For example, in the screenshot above you can see that the Enforce password history policy with the settings “24 passwords remembered” is applied by the Default Domain Policy (Winning GPO column).
An HTML report allows you to present the resulting set of computer GPOs in a convenient graphical form.
GPResult: Getting RSOP Data from a Remote Computer
GPResult can get a resultant set of policies from a remote computer as well with no need to log locally or via the RDP on to the remote device.
GPResult /s remote-pc-name1 /r
You can specify a username and password to connect to a remote computer using the gpresult options:
gpresult /R /S wks2b21c /scope user /U corp\jsmith /P myPaSSw0rd1!
If you don’t want your password to be saved in the PowerShell command history, you can prompt for the password interactively:
gpresult /R /S wks2b21c /scope user /U corp\jsmith /P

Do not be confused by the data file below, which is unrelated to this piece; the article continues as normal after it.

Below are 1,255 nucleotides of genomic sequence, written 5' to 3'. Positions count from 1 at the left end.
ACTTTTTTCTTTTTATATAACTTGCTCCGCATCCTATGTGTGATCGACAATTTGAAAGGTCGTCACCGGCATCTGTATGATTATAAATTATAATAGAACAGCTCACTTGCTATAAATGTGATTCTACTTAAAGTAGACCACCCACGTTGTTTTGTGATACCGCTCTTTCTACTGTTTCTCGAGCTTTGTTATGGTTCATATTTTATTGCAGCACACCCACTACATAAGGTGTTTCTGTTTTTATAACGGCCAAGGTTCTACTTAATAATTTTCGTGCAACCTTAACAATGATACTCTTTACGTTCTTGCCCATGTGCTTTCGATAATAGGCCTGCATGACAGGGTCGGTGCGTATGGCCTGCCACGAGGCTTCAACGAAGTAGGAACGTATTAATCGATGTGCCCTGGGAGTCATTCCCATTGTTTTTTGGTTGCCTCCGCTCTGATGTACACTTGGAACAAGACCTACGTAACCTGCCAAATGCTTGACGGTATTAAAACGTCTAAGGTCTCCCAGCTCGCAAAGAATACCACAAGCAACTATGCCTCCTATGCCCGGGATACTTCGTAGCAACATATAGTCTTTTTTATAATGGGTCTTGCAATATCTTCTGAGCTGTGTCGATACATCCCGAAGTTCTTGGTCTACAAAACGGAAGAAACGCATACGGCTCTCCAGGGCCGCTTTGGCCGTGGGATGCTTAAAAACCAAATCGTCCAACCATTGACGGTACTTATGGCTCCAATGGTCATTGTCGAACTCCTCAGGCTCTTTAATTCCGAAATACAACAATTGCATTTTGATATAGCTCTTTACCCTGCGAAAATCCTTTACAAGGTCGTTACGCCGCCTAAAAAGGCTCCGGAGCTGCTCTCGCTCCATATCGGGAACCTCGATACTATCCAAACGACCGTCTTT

Similarly, you can remotely collect data on both user and computer policies.
If you don’t know the name of a user who is logged on to a remote computer, you can get a username like this:
Get-GPResultantSetOfPolicy -user jsmith -computer corp\wks2b21c -reporttype html -path c:\ps\gpo_rsop_report.html
GPResult: The User Does Not Have RSoP Data
When the UAC is enabled and GPResult is used in non-elevated mode, only the user settings section of the Group Policies is shown. If you need both sections (USER SETTINGS and COMPUTER SETTINGS) to be displayed, the command must be running in the command prompt with the administrator privileges.
If an elevated command prompt is run on behalf of an account that is different from the current user, the tool will show the warning: INFO: The user “domain\user” does not have RSOP data. This happens since GPResult tries to collect the data of the user that has started it, but because this user has not logged in, there is no RSOP information for him. To collect RSOP information for a user with an active session, you need to specify his account:
gpresult /r /user:corp\edward
The following GPOs Were Not Applied Because They Were Filtered Out
When troubleshooting the applied Group Policies, it’s worth paying attention to the section: The following GPOs were not applied because they were filtered out. It contains the list of the GPOs that are not applied to this object for any reason. Here are some reasons why the GPOsare not applied to a specific Active Directory object: